Volume 16, Issue 12 | April 8, 2019

Why Renewable Energy Matters

Benefits for the environment and beyond


Environmental benefits are commonly touted as a key impact of using renewable energy. After all, around a quarter of all carbon emissions come from electricity generated from burning fossil fuels, such as coal and natural gas. But renewable energy’s impact extends well beyond its environmental benefits.


Diversifying your energy supply will reduce your dependence on foreign fuel imports, notably petroleum. In 2017, U.S. domestic energy product was equal to about 90% of total energy consumption. Achieving energy independence means investing more on domestically-generated power, with more of that money going primarily to U.S.-owned energy producers.

A commitment to renewable energy will also help increase global GDP by creating jobs. Solar and wind industries are creating jobs at a rate 12 times faster than the rest of the U.S. economy, according to a report by the Environmental Defense Fund and Meister Consultants Group.

The renewable energy sector is growing rapidly, fueled by declining technology costs and increased demand. Businesses and homeowners alike are turning to renewable energy options as part of committing to a cleaner environment and supporting our economy. 

Learn about the renewable energy options to help your business at wglenergy.com or call 1-844-4ASK-WGL to speak with one of our energy experts.


U.S. Energy Information Administration (2016). Electricity Explained. Retrieved March 27, 2019, from: http://www.eia.gov/energyexplained/index.cfm?page=electricity_in_the_united_states

Environmental Defense Fund Climate Corps (2018). Now Hiring: The Growth of America’s Clean Energy & Sustainability Jobs. Retrieved March 27, 2019, from http://edfclimatecorps.org/sites/edfclimatecorps.org/files/the_growth_of_americas_clean_energy_and_sustainability_jobs.pdf

U.S. Energy Information Administration (2018). The United States uses a mix of energy sources. Retrieved March 27, 2019 from https://www.eia.gov/energyexplained/?page=us_energy_home

Editor's Note

Spring Ushers In Warmer Temperatures

Weekly review for March 31 - April 6, 2019


On Friday, the U.S. Energy Information Administration (EIA) reported that working gas in storage as of Friday, March 29, 2019 was 1,130 BCF. This is an increase of 23 BCF from the previous week. Inventories are currently 228 BCF lower than last year during this same period and 505 BCF below the 5-year average of 1,635 BCF.

A slightly warmer than normal weather pattern will be in place for the next week across the PJM region, with normal temperatures set to return in the back half of the 15-day forecast.  

Power prices have not been significantly affected by the current outage season up to now and PJM has been able to effectively manage any congestion issues from system outages thus far.

Both power and gas have decreased this week. The PJM Western Hub 12 Month curve lost 0.5% and the NYMEX natural gas 12-month curve fell 1.7%.     


This past week's market information is provided as a courtesy to our customers and is not indicative of, nor should be relied upon, as representative of future transactions.


Energy Management

Energy Efficiency Tips for Restaurants

These tips can help you manage the unique energy needs of your restaurant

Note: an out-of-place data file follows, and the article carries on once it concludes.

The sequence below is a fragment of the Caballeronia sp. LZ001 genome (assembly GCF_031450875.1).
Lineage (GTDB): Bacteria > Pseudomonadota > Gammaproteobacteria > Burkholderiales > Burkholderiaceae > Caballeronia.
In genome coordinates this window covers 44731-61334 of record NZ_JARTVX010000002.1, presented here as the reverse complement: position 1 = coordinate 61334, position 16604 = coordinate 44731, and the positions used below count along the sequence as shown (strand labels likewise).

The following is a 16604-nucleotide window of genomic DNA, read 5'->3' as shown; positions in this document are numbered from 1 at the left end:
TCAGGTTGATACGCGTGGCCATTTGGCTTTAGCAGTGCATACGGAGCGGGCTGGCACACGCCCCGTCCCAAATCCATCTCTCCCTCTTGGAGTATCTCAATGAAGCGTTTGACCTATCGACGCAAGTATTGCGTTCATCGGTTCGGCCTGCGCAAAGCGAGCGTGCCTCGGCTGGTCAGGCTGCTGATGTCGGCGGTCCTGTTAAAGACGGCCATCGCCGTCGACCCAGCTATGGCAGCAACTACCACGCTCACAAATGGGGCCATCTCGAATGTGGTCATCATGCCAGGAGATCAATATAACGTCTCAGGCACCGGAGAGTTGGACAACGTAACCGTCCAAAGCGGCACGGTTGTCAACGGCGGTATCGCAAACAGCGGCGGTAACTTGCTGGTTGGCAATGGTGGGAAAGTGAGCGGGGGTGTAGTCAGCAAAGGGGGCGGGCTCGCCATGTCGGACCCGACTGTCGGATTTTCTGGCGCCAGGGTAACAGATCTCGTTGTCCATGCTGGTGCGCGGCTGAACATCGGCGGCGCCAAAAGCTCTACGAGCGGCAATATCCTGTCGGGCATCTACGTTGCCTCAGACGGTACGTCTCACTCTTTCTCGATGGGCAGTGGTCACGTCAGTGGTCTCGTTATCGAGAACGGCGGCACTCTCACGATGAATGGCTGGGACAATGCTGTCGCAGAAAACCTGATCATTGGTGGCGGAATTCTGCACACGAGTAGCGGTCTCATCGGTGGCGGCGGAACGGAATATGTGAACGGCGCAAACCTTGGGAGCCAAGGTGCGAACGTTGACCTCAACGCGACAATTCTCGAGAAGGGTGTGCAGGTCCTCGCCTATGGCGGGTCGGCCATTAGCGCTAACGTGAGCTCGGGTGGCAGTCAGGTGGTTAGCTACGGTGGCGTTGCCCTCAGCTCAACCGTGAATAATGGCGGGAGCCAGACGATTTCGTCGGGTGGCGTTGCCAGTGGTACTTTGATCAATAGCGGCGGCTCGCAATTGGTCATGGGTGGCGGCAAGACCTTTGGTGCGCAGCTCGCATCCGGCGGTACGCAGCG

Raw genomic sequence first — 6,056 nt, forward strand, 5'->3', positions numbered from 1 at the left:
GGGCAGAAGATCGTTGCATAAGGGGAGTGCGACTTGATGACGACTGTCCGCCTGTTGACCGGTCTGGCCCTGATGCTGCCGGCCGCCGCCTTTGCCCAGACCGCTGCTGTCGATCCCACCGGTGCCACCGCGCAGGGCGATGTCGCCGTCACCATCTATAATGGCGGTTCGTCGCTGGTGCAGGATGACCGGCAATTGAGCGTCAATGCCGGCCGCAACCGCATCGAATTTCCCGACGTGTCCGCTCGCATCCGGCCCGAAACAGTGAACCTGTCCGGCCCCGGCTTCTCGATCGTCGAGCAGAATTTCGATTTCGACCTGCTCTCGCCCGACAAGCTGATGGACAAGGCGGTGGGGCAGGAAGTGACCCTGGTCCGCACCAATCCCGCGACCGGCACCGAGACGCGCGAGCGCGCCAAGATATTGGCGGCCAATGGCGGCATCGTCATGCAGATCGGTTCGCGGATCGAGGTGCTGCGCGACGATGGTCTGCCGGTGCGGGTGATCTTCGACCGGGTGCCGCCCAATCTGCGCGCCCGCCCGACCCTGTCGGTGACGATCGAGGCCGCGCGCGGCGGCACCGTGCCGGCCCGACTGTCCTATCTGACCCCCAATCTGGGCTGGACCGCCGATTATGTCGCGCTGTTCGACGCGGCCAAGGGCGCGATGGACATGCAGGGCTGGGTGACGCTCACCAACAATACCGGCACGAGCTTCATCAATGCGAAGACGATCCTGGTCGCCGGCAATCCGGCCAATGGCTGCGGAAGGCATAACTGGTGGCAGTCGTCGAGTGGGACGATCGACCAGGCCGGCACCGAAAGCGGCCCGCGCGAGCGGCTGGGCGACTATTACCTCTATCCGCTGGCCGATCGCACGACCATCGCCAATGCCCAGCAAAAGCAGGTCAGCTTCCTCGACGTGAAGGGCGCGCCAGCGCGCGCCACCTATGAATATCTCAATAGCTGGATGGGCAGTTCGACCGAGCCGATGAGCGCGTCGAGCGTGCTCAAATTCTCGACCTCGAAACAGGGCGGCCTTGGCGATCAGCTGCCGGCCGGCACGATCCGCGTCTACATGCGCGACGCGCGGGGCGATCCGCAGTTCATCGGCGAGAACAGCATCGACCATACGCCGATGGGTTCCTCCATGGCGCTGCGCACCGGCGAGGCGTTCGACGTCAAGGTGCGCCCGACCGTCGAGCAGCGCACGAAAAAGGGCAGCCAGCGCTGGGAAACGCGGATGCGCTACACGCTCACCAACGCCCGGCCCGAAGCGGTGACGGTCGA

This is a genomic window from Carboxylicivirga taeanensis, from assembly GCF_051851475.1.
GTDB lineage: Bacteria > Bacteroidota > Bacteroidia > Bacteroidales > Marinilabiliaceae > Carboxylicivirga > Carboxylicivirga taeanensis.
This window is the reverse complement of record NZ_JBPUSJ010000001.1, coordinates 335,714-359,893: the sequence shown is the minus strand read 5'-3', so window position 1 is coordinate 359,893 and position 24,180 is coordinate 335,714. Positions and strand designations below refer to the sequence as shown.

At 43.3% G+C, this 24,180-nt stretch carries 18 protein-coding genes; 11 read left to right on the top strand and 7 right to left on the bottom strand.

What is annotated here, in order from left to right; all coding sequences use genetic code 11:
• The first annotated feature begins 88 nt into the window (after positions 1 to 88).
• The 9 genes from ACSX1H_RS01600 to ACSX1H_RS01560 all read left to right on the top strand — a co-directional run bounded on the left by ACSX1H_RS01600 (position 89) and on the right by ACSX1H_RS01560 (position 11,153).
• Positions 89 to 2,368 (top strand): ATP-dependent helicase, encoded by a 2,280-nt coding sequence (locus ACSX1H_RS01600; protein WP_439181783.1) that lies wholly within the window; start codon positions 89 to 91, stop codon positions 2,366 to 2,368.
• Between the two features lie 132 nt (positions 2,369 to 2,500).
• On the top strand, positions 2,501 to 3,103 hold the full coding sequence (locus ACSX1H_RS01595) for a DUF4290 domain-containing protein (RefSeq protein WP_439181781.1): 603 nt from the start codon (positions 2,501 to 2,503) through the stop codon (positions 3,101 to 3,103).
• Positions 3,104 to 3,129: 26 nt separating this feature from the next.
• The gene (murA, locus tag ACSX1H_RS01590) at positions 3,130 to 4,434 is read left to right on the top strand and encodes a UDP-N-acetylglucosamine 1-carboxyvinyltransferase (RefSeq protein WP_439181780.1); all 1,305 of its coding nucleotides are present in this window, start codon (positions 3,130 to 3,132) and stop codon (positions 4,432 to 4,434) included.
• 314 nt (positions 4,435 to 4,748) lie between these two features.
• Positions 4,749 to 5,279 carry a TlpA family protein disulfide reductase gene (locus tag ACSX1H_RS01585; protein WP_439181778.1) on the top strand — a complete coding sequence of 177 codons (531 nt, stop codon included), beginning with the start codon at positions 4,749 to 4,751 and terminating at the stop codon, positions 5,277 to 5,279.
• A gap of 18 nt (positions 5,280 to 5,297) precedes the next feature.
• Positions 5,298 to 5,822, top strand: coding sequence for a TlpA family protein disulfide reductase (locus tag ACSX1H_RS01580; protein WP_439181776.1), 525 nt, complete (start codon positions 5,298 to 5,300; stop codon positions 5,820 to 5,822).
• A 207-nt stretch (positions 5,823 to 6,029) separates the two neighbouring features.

Cafés, restaurants and institutional kitchens use about five to seven times more energy per square foot than other commercial buildings. These tips from ENERGY STAR® can help you manage the unique energy needs of these facilities more efficiently.

  1. Develop an Energy Management Plan
    Develop an optimal energy plan to help your restaurant control costs and transform energy into a manageable resource. A trusted energy partner, such as WGL Energy Services (WGL Energy), has seasoned advisors who will analyze your load profile and business objectives. The data from this analysis will be used to develop a custom energy solution designed to meet your needs.
  2. Assess Equipment
    Repair and fix equipment in the kitchen that can drain energy, such as leaks or doors
    that don’t shut completely on refrigerators. Consider purchasing ENERGY STAR® certified
    equipment to enhance energy conservation and decrease operating costs.
  3. Cut Idle Time
    Implement a shutdown/startup plan for equipment so it is only running when it is in use. Having a shutdown/startup plan will help provide a guideline for use that can be followed by employees to conserve energy and costs.
  4. Use Lighting Efficiently
    Install dimmers and sensors for both LEDs and CFLs and avoid leaving exterior lighting on during daylight hours. Lights left running drain resources and lead to more burned-out bulbs. Dimmers and sensors promote energy conservation and provide potential cost savings.

If you’re looking for ways to maximize your energy usage or learn more about clean energy solutions for your restaurant, visit wglenergy.com or call 1-844-4ASK-WGL to speak with one of our energy experts.


Local Heating Degree Days*


Washington, D.C. Area Heating Degrees Days* 


Oct - 18

Nov - 18

Dec - 18

Jan- 18

Feb - 18

 Mar - 19















 Departure from Normal













*Heating degree day (HDD) data is for the Washington, D.C. area and is calculated by comparing the day’s average temperature to a 65-degree baseline. If the day’s average temperature is above 65, there are no heating degree days that day. If the day’s average temperature is less than 65 degrees, then subtract that average temperature from 65 to find the number of heating degree days.